Are you unhappy with your (adult) community mental health services? Download this brochure to learn how you can address your concerns through the grievance process.
In December 2017, the US Dept. of Justice rescinded 25 guidance documents. Shortly thereafter, the New York Times archived these documents and made them available on the cloud.
Below is the list of documents that are available for viewing by clicking the link below:
- ATF Procedure 75-4.
- Industry Circular 75-10.
- ATF Ruling 85-3.
- Industry Circular 85-3.
- ATF Ruling 2001-1.
- ATF Ruling 2004-1.
- Southwest Border Prosecution Initiative Guidelines (2013).
- Northern Border Prosecution Initiative Guidelines (2013).
- Juvenile Accountability Incentive Block Grants Program Guidance Manual (2007).
- Advisory for Recipients of Financial Assistance from the U.S. Department of Justice on Levying Fines and Fees on Juveniles (January 2017).
- Dear Colleague Letter on Enforcement of Fines and Fees (March 2016).
- ADA Myths and Facts (1995).
- Common ADA Problems at Newly Constructed Lodging Facilities (November 1999).
- Title II Highlights (last updated 2008).
- Title III Highlights (last updated 2008).
- Commonly Asked Questions About Service Animals in Places of Business (July 1996).
- ADA Business Brief: Service Animals (April 2002).
- Prior Joint Statement of the Department of Justice and the Department of Housing and Urban Development Group Homes, Local Land Use, and the Fair Housing Act (August 18, 1999).
- Letter to Alain Baudry, Esq., with standards for conducting internal audit in a non-discriminatory fashion (December 4, 2009).
- Letter to Esmeralda Zendejas on how to determine whether lawful permanent residents are protected against citizenship status discrimination (May 30, 2012).
- Common ADA Errors and Omissions in New Construction and Alterations (June 1997).
- Common Questions: Readily Achievable Barrier Removal and Design Details: Van Accessible Parking Spaces (August 1996).
- Website guidance on bailing-out procedures under section 4(b) and section 5 of the Voting Rights Act (2004).
- Americans with Disabilities Act Questions and Answers (May 2002).
- Statement of the Department of Justice on Application of the Integration Mandate of Title II of the Americans with Disabilities Act and Olmstead v. L.C. to State and Local Governments' Employment Service Systems for Individuals with Disabilities (October 31, 2016).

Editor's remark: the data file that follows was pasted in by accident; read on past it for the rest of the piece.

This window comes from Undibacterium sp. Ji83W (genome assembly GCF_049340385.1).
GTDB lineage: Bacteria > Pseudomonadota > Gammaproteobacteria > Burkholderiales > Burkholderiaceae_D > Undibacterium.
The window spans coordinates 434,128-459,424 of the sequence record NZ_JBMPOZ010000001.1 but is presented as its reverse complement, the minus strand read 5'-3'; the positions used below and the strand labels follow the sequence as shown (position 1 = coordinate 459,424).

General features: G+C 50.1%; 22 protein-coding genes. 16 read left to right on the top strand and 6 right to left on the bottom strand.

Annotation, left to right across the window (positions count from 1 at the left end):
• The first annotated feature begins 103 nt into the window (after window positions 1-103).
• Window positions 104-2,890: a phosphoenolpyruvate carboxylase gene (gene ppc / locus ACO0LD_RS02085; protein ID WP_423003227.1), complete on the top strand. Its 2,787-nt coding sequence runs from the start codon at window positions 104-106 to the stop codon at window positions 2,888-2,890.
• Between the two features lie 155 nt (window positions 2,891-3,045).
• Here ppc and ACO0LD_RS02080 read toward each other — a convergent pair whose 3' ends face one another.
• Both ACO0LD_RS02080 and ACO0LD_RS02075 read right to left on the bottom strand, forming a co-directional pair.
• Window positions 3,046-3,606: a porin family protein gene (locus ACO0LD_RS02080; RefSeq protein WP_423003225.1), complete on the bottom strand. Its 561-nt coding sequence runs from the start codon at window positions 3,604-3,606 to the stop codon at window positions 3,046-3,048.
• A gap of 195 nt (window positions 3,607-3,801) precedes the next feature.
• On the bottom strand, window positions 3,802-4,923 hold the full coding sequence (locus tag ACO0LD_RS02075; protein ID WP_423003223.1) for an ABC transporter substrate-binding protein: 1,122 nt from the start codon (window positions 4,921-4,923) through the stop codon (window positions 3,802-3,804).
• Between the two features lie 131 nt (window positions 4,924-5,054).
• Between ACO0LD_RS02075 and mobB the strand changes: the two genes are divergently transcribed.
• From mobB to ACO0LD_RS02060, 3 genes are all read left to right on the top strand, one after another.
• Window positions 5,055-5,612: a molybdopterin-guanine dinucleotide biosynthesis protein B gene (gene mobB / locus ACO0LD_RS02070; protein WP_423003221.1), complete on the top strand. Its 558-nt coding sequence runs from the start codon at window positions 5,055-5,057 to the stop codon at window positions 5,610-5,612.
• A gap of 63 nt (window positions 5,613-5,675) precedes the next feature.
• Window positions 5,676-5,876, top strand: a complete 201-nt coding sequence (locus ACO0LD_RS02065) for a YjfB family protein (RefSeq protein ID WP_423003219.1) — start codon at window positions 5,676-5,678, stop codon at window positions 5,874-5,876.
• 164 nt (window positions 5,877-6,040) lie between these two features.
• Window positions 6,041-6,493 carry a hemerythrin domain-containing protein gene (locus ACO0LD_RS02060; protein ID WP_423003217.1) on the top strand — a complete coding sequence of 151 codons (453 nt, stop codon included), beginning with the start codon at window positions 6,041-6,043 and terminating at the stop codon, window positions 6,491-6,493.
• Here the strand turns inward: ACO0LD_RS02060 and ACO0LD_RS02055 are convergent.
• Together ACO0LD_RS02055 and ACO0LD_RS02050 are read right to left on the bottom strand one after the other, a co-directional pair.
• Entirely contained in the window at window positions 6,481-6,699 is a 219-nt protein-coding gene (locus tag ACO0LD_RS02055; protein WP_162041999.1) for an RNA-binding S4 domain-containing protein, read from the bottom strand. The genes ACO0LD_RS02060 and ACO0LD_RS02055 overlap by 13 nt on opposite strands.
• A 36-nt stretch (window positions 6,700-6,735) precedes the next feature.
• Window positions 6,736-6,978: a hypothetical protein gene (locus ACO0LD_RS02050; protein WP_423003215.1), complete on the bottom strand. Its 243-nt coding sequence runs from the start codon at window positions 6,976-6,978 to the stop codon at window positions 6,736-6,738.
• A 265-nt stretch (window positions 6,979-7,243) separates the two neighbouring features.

New York Times, December 2017
National Council for Aging Care's Guide on Military Veteran Benefit Options
National Council for Aging Care
Assessing the Use of Law Enforcement by Youth Residential Service Providers
Maine’s Criminal Responsibility Law: How does it affect me?
Rights of Persons Living in Residential Facilities that Provide Mental Health Treatment
The AMHI Consent Decree - A Primer
This document provides an overview of the AMHI Consent Decree. It was developed by Kevin Voyvodich, managing attorney, for the Joint Standing Committee on Health & Human Services.
Peer Recovery Training Manual
This manual provides a menu of program options that support efforts to promote recovery, and improve patient experience and outcomes.
Rights of Recipients of Mental Health Services (RRMHS)
Office of Substance Abuse and Mental Health Services
Grievance Process Guide
Office of Substance Abuse and Mental Health Services
A Basic Guide to Self-Advocacy
This manual is intended to provide a simple yet informative overview of how to be a self-advocate. This manual is not a substitute for legal advice. If you have specific questions or need assistance with a particular issue, please contact Disability Rights Maine.
Trainings & Upcoming Events
DRM Offers Trainings to Charlotte White Center Staff
DRM attorneys Kevin Voyvodich and Mark Joyce presented a rights training to staff of the Charlotte White Center. Staff included community case managers and staff of various residential settings that provide services to individuals with mental illness and traumatic brain injuries. Attorney Voyvodich presented to Charlotte White’s Bangor area staff on February 8 and Attorney Joyce presented to Dover-Foxcroft area staff on February 12.
DRM Presents at Statewide CCSM Event
DRM attorneys Bernadette O’Donnell, Kevin Voyvodich and Mark Joyce presented at the Consumer Council System of Maine’s Statewide meeting held on August 28, 2015 in Augusta. They presented on issues relating to access to mental health treatment in the community and unmet needs.